Cycling from Clarendon to Rosslyn: The Danger Spots

The Rosslyn-Ballston corridor is filled with cyclists. Unfortunately, it requires a bit of work to navigate safely.

Arlington is, , an oasis of bike friendliness when compared to near by jurisdictions (cough, Fairfax, cough).  However, even Arlington sometimes comes up short.   This is the unfortunate case along one of Arlington’s most travelled routes – Ballston to Rosslyn.  As any regular rider knows, there are a few particular spots along that route that demand careful attention for safe passage.   While the details may be mundane, the big picture is important: careful navigation of these intersections is important to the personal safety of any cyclist in the area.

The trip from Ballston starts out well enough – Fairfax Drive has wide bike lanes and less traffic than Wilson Boulevard.  For this reason, it’s a recommended route on the .  Unfortunately, those bike lanes disappear at the intersection of Fairfax Drive and 1oth Street (in front of GMU Law School).  The expectation (as marked out on the map) is that cyclists will continue along Fairfax Drive by taking a left.  This puts the cyclist on the street that is more often thought of as the place where you park when you drive to Northside Social.  While this street is far preferable to Wilson Boulevard (which gets very narrow at this point), it leaves a cyclist with a confusing array of options at the end.  Since the street ends in a U-turn, a cyclist is asked to 1) transition to a sidewalk, 2) cross a one-way street that invites high-speed turns by cars, and 3) somehow move back into the street by one of two cross-walks on the other side.  This set of choices leads to so much uncertainty – not only on the part of cyclists, but also pedestrians and drivers – that an inherently unsafe intersection is the result.  It’s not clear what the rules of the road are here, so any cyclist passing through this intersection is well-advised to assume nothing and proceed very carefully.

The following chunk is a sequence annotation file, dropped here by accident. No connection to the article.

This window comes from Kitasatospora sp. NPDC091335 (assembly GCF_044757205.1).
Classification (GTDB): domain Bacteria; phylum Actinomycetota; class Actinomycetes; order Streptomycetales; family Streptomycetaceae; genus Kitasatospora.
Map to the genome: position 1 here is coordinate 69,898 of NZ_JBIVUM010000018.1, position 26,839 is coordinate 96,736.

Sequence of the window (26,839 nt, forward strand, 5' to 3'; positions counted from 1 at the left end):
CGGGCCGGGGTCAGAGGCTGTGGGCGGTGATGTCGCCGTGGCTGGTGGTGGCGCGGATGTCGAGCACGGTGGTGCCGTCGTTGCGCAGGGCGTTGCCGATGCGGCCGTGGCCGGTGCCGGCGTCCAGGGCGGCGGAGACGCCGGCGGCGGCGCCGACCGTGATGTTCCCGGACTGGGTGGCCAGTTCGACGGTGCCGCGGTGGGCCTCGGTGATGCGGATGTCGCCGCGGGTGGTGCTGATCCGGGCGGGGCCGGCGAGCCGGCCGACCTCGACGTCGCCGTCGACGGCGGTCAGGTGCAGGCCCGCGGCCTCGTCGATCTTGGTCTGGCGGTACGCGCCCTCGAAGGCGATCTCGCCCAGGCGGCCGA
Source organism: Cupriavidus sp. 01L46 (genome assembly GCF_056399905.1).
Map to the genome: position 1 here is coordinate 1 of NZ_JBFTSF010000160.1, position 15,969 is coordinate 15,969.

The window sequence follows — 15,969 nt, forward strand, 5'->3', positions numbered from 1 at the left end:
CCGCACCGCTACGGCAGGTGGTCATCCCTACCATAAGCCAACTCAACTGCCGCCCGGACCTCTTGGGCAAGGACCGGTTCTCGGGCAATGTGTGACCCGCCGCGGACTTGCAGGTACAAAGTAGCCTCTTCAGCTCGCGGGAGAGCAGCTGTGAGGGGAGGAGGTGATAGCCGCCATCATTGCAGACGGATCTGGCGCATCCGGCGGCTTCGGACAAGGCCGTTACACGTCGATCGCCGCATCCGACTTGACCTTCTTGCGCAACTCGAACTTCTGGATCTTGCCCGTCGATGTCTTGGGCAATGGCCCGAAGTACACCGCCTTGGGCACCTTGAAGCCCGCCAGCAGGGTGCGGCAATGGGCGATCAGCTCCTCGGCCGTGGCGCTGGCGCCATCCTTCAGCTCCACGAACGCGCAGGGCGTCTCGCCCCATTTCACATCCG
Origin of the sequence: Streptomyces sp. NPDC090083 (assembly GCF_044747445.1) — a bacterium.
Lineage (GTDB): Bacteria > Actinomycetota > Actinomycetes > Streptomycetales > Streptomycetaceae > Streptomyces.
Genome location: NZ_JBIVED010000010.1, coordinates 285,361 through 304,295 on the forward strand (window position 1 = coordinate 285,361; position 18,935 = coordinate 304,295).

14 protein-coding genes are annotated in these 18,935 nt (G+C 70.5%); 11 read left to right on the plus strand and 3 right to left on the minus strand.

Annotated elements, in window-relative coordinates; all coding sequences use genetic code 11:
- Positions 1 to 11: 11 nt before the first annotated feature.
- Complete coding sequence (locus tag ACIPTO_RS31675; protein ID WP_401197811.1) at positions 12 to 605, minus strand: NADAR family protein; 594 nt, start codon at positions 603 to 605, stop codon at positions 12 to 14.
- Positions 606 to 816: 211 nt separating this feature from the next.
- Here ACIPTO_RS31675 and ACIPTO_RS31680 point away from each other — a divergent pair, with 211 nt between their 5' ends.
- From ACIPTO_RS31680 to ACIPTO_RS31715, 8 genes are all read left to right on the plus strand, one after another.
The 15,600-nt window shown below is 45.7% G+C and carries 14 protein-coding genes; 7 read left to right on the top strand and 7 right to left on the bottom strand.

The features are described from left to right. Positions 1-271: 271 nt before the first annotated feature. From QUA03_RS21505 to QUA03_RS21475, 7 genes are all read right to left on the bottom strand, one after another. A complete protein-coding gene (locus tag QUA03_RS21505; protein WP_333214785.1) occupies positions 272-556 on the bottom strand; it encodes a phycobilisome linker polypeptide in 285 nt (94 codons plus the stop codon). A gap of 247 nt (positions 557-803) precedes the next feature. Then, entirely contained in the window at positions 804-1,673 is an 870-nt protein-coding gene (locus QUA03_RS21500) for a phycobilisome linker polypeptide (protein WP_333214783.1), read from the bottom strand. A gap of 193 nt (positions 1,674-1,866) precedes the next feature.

The next tricky spot on the trip is almost the opposite of the last – it’s predictable in its danger, and is almost always the result of a clear violation of the rules of the road.  As a cyclist proceeds down Clarendon Boulevard, the hill down to Courthouse starts just after passing Fillmore Street.  Unfortunately, this also marks the start of a segment of Clarendon Boulevard in which a cyclist must simultaneously watch for: 1) car doors being flung open into the bike lane; 2) Whole Foods-destined left-turners creating traffic that darts into the right lane; and 3) Starbucks-focused drivers who don’t think twice about cutting off anyone else to get to their beverage of choice.  It’s a test for anyone – driver or cyclist – on that stretch of road.  But the stakes are higher for cyclists, who should make themselves visible and predictable while passing through here.

The final spot is the one for which there seems no easy solution – the transition at the bottom of Rosslyn from Lynn Street (or the Custis Trail) to the Key Bridge (or Mount Vernon Trail).  This intersection is almost the perfect storm of conflict – exit ramps from freeways, high-volume pedestrian traffic, and bikes approaching from every direction, on and off the street.  All, of course, are legitimate users of this intersection.  Unfortunately, there’s a daily demonstration there that plenty of each kind of user assumes themselves to be superior to the other two.  Until all of the government entities involved with that intersection – Arlington County, Virginia Department of Transportation, and the National Park Service – cooperate to come up with a design that better separates these users, cyclists are well advised to be keenly observant and err on the side of yielding.  That advice may rub some the wrong way, but it’s better to be alive and annoyed than dead and right.